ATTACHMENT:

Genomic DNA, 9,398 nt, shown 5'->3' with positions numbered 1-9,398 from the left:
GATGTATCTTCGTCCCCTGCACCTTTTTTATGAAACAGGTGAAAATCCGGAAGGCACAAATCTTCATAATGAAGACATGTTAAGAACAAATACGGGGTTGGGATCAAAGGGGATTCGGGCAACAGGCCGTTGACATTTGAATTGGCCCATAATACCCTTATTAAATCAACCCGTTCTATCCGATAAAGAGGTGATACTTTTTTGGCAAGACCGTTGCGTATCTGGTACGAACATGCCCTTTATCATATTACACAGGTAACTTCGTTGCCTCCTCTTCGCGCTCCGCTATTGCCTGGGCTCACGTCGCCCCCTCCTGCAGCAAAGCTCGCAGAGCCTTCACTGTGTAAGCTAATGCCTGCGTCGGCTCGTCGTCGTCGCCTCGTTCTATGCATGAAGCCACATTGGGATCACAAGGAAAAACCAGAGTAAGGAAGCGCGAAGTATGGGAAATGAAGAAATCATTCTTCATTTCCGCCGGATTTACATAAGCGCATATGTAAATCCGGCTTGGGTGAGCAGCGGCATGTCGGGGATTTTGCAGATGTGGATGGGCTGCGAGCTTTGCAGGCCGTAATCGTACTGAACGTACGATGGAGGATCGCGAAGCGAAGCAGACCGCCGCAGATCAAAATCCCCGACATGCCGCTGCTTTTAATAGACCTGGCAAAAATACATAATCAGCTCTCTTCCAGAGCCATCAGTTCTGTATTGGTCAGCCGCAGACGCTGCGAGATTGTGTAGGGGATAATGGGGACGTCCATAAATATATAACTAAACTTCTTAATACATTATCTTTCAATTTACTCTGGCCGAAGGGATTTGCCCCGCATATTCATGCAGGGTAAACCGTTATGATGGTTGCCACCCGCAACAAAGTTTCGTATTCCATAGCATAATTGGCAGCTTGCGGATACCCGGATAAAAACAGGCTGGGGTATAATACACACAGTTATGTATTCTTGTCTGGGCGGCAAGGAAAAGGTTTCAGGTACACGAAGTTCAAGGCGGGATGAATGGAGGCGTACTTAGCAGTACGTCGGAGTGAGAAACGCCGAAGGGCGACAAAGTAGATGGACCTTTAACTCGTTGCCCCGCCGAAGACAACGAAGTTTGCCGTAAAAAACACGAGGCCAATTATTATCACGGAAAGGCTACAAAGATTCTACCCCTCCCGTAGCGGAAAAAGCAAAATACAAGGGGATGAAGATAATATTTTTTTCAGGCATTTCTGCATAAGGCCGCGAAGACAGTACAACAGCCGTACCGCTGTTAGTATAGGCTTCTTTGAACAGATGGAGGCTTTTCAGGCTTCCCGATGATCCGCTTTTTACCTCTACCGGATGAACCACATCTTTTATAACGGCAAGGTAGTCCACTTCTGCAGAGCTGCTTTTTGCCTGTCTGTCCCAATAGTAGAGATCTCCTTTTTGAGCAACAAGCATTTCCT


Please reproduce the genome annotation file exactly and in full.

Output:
Genomic DNA, 9,398 nt, shown 5'->3' with positions numbered 1-9,398 from the left:
GATGTATCTTCGTCCCCTGCACCTTTTTTATGAAACAGGTGAAAATCCGGAAGGCACAAATCTTCATAATGAAGACATGTTAAGAACAAATACGGGGTTGGGATCAAAGGGGATTCGGGCAACAGGCCGTTGACATTTGAATTGGCCCATAATACCCTTATTAAATCAACCCGTTCTATCCGATAAAGAGGTGATACTTTTTTGGCAAGACCGTTGCGTATCTGGTACGAACATGCCCTTTATCATATTACACAGGTAACTTCGTTGCCTCCTCTTCGCGCTCCGCTATTGCCTGGGCTCACGTCGCCCCCTCCTGCAGCAAAGCTCGCAGAGCCTTCACTGTGTAAGCTAATGCCTGCGTCGGCTCGTCGTCGTCGCCTCGTTCTATGCATGAAGCCACATTGGGATCACAAGGAAAAACCAGAGTAAGGAAGCGCGAAGTATGGGAAATGAAGAAATCATTCTTCATTTCCGCCGGATTTACATAAGCGCATATGTAAATCCGGCTTGGGTGAGCAGCGGCATGTCGGGGATTTTGCAGATGTGGATGGGCTGCGAGCTTTGCAGGCCGTAATCGTACTGAACGTACGATGGAGGATCGCGAAGCGAAGCAGACCGCCGCAGATCAAAATCCCCGACATGCCGCTGCTTTTAATAGACCTGGCAAAAATACATAATCAGCTCTCTTCCAGAGCCATCAGTTCTGTATTGGTCAGCCGCAGACGCTGCGAGATTGTGTAGGGGATAATGGGGACGTCCATAAATATATAACTAAACTTCTTAATACATTATCTTTCAATTTACTCTGGCCGAAGGGATTTGCCCCGCATATTCATGCAGGGTAAACCGTTATGATGGTTGCCACCCGCAACAAAGTTTCGTATTCCATAGCATAATTGGCAGCTTGCGGATACCCGGATAAAAACAGGCTGGGGTATAATACACACAGTTATGTATTCTTGTCTGGGCGGCAAGGAAAAGGTTTCAGGTACACGAAGTTCAAGGCGGGATGAATGGAGGCGTACTTAGCAGTACGTCGGAGTGAGAAACGCCGAAGGGCGACAAAGTAGATGGACCTTTAACTCGTTGCCCCGCCGAAGACAACGAAGTTTGCCGTAAAAAACACGAGGCCAATTATTATCACGGAAAGGCTACAAAGATTCTACCCCTCCCGTAGCGGAAAAAGCAAAATACAAGGGGATGAAGATAATATTTTTTTCAGGCATTTCTGCATAAGGCCGCGAAGACAGTACAACAGCCGTACCGCTGTTAGTATAGGCTTCTTTGAACAGATGGAGGCTTTTCAGGCTTCCCGATGATCCGCTTTTTACCTCTACCGGATGAACCACATCTTTTATAACGGCAAGGTAGTCCACTTCTGCAGAGCTGCTTTTTGCCTGTCTGTCCCAATAGTAGAGATCTCCTTTTTGAGCAACAAGCATTTCCT